Monday, May 27, 2019

The Lowland by Jhumpa Lahiri

I’ve been waiting for years for a new book from Jhumpa Lahiri, but somehow missed her latest novel, The Lowland, published in 2013. Like her other three books, this is a masterful piece of writing—lyrical and lovely, but telling a very somber story. 

Two brothers Subhash and Udayan are just fifteen months apart, and their bond is incredibly strong. Although Subhash is the older of the two, Udayan is the more daring and much more likely to lead them into mischief. Subhash “…was uncertain whether he was more frustrated by Udayan’s daring, or with himself for a his lack of it…But he had no sense of himself without Udayan. From his earliest memories, at every point, his brother was there.”

Both brothers do well in school and have real talents for math and science. But their primary interest is in politics, and especially in the communist parties that battle with one another over whom to follow, and which has the truer line.

 Much of the lowland they live in is covered with water during great parts of the year.
The English started clearing the waterlogged jungle, laying down streets. In 1770, beyond the southern limits of Calcutta, they established a suburb whose first population was more European than Indian. A place where spotted deer roamed, and kingfishers darted across the horizon.
Both brothers are admitted to college and plan to attend graduate school once they graduate. But as it turns out, only Subhash goes on to graduate school in America. Udayan loses interest in continued academic training, and remains behind in India becoming more and more involved in revolutionary politics. The novel jumps back and forth between Rhode Island and India, and as in her earlier collection of short stories, Lahiri describes in great detail the difficulties in straddling countries and cultures. Neither brother is married, though both expect that eventually their parents will arrange marriages. Udayan begins to see the sister of a student friend, and when she, Gauri, becomes pregnant, they marry and move into his parent’s house—a house they keep enlarging so it will accommodate their sons’ wives and eventual grandchildren.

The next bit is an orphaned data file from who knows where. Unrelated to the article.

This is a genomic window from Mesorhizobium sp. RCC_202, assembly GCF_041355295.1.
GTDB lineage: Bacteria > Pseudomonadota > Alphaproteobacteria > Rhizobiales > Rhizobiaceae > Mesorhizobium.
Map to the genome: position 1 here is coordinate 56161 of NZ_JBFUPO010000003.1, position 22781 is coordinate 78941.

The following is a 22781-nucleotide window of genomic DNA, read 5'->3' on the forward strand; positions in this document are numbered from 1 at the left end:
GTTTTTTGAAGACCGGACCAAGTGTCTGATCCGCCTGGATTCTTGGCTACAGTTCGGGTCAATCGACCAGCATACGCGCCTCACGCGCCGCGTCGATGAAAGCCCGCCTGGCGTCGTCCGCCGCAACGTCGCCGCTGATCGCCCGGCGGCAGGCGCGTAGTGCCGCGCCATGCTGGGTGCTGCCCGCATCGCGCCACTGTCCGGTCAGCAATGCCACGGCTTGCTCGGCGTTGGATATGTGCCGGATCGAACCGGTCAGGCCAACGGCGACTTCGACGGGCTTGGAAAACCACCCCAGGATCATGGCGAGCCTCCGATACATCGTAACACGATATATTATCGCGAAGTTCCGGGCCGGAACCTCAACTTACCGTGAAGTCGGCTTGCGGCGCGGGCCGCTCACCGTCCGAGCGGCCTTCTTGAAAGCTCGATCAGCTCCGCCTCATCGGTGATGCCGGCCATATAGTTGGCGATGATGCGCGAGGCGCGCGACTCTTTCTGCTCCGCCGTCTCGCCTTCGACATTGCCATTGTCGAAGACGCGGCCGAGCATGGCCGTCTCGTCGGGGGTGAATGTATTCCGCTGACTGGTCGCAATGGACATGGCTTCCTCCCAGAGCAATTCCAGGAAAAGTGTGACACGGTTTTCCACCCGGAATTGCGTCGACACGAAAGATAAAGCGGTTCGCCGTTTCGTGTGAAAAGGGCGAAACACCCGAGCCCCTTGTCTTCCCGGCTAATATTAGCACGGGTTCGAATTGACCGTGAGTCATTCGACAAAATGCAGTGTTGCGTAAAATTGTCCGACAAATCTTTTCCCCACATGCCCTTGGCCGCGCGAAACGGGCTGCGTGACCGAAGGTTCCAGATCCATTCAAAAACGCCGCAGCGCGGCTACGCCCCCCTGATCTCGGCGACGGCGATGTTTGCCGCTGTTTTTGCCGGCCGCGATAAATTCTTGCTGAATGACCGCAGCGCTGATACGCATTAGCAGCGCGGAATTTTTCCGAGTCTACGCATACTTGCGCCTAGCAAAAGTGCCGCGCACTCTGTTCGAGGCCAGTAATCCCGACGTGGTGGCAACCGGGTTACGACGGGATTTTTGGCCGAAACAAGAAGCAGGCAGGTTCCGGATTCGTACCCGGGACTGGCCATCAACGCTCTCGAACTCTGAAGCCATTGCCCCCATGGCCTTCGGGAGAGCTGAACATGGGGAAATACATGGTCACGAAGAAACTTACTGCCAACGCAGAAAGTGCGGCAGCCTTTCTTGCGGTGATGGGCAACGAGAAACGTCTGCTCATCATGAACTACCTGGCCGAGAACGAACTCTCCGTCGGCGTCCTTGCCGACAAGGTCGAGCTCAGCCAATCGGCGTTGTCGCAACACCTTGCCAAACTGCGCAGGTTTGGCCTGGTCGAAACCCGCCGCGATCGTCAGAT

Without telling too much more of the story (which Lahiri spins out slowly and patiently), Udayan is eventually killed by the police, and Subhash returns briefly to India. Although Gauri is allowed to stay in the home of her in-laws, they ignore her once Udayan is killed. Subhash wants to get to know his sister-in-law, but his parents discourage any real contact. He buys a shawl for his mother and decides to get on for Gauri as well. 
He gave his mother the shawl he’d bought for her. Then he showed her the one for Gauri.
I’d like to give her this. 
You should  know better, she said. Stop trying to befriend her.
You’ve taken away her colored clothes, the fish and meat from her plate.
These are our customs, his mother said.
Eventually, Subhash decides he needs to get Gauri out of the hostile environment of his home, and the only way he can do that is to marry her. Gauri is a brilliant student, and although she cares for little once her husband is dead, she still has a powerful urge to learn, and she consents to go back to America as Subhash’s wife and they decide they will simply treat the baby she is carrying as their own. No decision is made as to when, or even if, the child will be told the truth.

The remainder of the novel is primarily the story of Gauri, Subhash, and their daughter Bella, whom Subhash adores and from whom Bella get most of her nurturing. Subhash takes Bella for a visit to India, but Gauri remains behind committed to her studies and to teaching philosophy courses. For many and complicated reasons, Gauri decides that her husband and daughter are better off without her, and she takes a teaching job across the country in California.

While the description of family life, of what counts as love, what counts as loyalty and what betrayal is the crowning achievement of the novel, there is so much that Lahiri tells the reader about India, its past, its many wars and political unrest. As the author notes, very little of this history gets covered in American press, and most of us know very little about the complexity of the country. That is certainly true of this reader.

I found this to be a beautiful novel, full of heartache for sure, but also full of love and commitment. The relationship between Bella and Subhash is wonderfully described, as are the reasons that Gauri leaves them. 

I will remember this book for a long time, and it also led me to two even newer works of hers—a non-fiction autobiographical book, In Other Words which she wrote in Italian, and refused to translate into English, though she allowed a friend to do it. And a very small book (really an essay) entitled The Clothing of Books, which is really a book about dust jacket designs for hardback books and cover designs for paperbacks  and how little control authors have over such things.

I believe Lahiri to be one of the finest authors alive, and I recommend all of her work to you.

No comments:

Post a Comment